Hospitality is a lot of work, and often more work than many want to do. Quick and easy and simple govern the planning for hospitality. More than once I’ve had guests stay at a nearly hotel rather than be in my home. Typically they are just as happy, likewise, to do so.

As in the house of Martha and Mary everything in th house is topsy-turvy, apt least that is the impression from Luke’s account with the language is Greek suggesting tumult. Martha is depicted as a person who normally seems to like control of things; who can blame her!

It’s not only all the prep, it’s the listening to the guest, which is the moment that the hospitality gets really serious. Travelers always have stories to tell, and sometimes it’s like being invited over to someone’s house to watch the slides and videos they took of their recent European tour vacation, which can be very boring.

Mary listens to Jesus. He is telling the stories of the journey to Jerusalem, stories about how the reign of God is lived out on the way to the heavenly banquet in Jerusalem. The journey is not without cost. The road to heaven is the narrow way, the climb up the mountain is difficult.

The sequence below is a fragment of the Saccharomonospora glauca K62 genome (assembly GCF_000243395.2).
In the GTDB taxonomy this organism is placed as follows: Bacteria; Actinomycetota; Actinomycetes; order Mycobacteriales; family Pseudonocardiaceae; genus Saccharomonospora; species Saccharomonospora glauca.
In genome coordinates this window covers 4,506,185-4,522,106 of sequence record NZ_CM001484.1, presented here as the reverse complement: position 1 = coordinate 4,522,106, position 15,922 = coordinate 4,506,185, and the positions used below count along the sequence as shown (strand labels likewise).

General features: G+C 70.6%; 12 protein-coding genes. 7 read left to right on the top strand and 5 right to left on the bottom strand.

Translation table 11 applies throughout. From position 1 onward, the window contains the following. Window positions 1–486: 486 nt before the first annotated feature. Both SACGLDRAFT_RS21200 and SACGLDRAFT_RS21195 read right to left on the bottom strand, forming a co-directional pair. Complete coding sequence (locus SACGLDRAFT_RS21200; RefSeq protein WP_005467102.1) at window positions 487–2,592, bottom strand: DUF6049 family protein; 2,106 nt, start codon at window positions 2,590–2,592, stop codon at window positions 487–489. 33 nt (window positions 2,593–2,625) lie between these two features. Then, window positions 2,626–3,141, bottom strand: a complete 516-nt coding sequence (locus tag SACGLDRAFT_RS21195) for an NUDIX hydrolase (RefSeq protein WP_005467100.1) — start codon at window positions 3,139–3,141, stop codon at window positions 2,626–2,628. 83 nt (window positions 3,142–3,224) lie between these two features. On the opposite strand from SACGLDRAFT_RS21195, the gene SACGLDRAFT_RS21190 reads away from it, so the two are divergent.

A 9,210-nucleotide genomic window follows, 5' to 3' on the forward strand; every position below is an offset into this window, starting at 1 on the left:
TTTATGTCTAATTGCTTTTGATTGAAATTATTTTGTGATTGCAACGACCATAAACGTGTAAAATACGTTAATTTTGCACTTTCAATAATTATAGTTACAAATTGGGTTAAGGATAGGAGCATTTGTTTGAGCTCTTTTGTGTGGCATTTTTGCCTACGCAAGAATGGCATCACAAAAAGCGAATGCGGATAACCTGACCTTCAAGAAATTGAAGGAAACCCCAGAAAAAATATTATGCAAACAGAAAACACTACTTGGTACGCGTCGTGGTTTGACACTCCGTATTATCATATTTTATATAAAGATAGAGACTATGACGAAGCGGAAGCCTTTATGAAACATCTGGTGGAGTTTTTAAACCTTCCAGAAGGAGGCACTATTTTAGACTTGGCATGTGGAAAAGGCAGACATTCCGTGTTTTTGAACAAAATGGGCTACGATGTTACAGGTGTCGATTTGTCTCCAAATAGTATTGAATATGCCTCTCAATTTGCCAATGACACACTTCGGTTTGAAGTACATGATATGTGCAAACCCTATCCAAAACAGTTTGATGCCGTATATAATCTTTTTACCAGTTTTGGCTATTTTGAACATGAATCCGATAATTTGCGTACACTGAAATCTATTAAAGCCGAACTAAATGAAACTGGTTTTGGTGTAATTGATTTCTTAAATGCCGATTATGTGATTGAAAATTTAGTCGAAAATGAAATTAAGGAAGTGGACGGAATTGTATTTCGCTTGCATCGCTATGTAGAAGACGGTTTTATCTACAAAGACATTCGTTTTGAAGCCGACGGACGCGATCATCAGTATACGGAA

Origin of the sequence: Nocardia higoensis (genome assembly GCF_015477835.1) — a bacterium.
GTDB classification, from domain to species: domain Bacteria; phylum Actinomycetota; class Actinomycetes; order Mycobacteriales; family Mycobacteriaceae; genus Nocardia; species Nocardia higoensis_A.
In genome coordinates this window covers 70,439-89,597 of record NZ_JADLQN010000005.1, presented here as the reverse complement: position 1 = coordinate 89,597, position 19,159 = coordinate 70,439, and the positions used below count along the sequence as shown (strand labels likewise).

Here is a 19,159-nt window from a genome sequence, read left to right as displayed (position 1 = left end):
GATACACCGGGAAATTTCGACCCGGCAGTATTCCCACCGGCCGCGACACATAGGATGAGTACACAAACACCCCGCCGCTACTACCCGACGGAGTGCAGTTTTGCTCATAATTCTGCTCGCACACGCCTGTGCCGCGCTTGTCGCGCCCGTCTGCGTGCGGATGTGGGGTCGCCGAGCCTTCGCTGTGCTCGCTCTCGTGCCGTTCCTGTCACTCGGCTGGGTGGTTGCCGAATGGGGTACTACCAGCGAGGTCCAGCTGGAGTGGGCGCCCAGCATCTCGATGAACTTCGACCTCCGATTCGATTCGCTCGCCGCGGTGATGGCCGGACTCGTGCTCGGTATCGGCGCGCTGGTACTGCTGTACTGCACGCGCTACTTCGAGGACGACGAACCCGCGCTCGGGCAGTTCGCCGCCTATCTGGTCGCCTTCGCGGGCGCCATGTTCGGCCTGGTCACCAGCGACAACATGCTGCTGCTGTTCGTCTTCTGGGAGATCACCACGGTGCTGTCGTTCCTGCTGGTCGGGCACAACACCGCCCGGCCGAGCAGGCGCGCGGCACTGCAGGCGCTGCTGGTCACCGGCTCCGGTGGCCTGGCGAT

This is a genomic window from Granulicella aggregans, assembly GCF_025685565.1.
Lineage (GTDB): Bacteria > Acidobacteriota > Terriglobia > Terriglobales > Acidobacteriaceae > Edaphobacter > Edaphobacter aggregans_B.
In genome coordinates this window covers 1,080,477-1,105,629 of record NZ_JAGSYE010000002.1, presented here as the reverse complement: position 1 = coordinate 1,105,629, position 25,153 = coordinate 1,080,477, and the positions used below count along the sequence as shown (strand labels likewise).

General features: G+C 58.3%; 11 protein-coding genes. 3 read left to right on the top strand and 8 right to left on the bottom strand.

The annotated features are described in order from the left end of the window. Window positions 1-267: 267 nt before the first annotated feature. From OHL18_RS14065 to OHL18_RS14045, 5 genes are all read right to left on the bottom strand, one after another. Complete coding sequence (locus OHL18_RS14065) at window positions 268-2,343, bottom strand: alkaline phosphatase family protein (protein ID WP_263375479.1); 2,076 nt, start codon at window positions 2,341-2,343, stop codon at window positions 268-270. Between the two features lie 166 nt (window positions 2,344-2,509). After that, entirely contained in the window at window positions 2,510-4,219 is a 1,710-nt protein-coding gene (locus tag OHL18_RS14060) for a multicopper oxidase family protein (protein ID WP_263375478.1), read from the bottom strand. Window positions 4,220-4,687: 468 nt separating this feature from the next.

No more than Jesus leaves the house of Martha and Mary, refreshed no doubt by their hospitality, he is off in the wilderness at prayer and he offers a longer teaching on praying.

Alan Hartway

Theological Studies at Catholic Theological Union, Chicago IL; Master of Fine Arts, Poetics, at Naropa University, Boulder CO 1996; Master of Arts, Greek Classics, University of Colorado, Boulder CO 2012; Taught at Naropa University from 1999 through 2015; Chair of Interdisciplinary Studies from 2007-2015; Member of the Missionaries of the Precious Blood, Kansas City Province since 1974; Pastor at Guardian Angel Catholic Church, Mead, CO, ministry from 2007-2020 Currently Retired

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